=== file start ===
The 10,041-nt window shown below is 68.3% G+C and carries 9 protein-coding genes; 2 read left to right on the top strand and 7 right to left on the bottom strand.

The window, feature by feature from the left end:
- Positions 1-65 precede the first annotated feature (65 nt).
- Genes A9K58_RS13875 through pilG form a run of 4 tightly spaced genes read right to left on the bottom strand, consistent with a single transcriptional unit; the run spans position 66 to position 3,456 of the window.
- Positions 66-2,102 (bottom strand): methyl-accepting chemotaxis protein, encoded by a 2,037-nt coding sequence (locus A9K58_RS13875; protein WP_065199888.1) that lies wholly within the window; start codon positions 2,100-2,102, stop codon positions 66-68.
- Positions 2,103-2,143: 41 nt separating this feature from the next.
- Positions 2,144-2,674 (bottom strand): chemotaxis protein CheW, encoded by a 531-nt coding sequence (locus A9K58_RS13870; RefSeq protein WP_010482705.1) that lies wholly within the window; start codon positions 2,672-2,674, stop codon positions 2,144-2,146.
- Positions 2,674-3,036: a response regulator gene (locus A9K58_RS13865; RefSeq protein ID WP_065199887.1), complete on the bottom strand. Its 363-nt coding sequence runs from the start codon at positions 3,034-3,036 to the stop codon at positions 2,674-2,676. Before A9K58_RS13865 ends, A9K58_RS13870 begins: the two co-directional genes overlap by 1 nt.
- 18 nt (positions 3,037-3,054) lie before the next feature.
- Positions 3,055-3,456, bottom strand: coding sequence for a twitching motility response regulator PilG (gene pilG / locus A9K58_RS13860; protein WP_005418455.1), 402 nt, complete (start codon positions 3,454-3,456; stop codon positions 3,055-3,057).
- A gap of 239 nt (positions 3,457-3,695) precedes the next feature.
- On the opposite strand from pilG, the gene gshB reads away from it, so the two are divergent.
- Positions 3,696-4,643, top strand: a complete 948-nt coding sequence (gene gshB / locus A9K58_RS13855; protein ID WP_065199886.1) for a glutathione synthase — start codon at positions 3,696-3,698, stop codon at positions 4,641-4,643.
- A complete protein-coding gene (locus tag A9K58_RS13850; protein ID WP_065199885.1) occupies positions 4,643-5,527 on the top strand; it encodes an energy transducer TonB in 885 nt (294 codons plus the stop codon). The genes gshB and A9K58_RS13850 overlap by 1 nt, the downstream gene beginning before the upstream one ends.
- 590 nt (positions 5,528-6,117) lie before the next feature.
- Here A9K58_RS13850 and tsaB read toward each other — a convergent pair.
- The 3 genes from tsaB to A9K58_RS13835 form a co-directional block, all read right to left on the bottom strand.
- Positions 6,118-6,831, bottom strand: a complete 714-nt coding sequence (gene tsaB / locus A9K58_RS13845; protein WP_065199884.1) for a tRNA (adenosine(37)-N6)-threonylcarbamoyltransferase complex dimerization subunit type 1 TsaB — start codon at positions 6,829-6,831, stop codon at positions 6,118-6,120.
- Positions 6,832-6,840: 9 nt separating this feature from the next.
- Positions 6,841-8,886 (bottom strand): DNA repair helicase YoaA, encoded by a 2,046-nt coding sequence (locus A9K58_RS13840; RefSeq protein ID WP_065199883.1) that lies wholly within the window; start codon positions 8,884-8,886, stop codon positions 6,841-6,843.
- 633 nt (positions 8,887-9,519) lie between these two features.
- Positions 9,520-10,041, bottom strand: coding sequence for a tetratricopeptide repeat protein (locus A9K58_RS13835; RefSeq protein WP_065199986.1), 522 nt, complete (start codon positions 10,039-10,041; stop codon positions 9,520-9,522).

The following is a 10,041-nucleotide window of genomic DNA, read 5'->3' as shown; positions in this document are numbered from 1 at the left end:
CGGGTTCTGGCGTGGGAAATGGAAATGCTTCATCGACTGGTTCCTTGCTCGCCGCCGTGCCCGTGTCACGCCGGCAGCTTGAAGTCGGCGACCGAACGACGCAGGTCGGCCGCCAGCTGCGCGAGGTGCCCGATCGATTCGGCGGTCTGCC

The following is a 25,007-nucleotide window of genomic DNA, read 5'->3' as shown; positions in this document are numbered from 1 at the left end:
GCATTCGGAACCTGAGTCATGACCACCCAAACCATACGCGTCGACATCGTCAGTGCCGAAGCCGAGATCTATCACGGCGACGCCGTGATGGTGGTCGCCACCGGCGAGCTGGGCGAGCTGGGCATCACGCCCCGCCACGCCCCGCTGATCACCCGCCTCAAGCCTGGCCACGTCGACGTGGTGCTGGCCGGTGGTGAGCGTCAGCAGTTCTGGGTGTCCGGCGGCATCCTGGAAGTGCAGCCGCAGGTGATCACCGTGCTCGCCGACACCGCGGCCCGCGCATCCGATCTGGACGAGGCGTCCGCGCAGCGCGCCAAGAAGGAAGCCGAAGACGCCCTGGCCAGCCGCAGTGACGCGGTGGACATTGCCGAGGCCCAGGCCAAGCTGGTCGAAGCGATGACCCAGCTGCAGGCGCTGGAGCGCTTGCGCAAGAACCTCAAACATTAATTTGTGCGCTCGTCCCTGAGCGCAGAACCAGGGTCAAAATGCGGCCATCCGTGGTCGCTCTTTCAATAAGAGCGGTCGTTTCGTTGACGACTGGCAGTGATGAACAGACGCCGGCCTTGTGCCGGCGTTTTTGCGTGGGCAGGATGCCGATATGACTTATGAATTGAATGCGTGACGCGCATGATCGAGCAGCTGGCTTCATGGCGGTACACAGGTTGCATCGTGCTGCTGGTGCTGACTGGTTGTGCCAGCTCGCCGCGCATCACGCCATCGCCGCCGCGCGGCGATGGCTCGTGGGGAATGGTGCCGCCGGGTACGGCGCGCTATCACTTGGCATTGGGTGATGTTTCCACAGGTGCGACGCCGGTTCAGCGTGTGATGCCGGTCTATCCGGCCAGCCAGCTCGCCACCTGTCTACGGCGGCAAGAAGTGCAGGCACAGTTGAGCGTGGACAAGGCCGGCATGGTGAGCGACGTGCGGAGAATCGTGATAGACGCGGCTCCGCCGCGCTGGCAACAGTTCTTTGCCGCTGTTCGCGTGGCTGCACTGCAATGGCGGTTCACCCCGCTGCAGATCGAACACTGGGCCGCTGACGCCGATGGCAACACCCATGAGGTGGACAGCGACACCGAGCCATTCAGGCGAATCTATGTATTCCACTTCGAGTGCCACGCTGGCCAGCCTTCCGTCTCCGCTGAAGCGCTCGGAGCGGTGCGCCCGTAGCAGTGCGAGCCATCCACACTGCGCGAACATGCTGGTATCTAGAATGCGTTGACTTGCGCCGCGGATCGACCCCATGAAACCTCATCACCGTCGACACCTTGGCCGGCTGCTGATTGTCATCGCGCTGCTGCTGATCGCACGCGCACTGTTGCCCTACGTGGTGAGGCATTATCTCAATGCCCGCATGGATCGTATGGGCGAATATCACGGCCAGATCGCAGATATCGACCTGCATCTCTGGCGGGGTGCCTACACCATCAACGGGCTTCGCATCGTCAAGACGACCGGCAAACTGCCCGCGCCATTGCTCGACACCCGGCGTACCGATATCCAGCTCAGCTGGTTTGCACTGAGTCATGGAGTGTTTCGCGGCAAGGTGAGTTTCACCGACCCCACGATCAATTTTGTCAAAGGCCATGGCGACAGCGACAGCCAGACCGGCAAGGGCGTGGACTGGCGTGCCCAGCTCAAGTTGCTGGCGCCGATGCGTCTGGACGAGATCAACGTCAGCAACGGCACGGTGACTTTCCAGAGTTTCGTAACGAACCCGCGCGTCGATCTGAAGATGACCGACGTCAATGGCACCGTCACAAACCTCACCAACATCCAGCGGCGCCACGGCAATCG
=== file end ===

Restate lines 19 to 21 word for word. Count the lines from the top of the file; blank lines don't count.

- Positions 6,832-6,840: 9 nt separating this feature from the next.
- Positions 6,841-8,886 (bottom strand): DNA repair helicase YoaA, encoded by a 2,046-nt coding sequence (locus A9K58_RS13840; RefSeq protein ID WP_065199883.1) that lies wholly within the window; start codon positions 8,884-8,886, stop codon positions 6,841-6,843.
- 633 nt (positions 8,887-9,519) lie between these two features.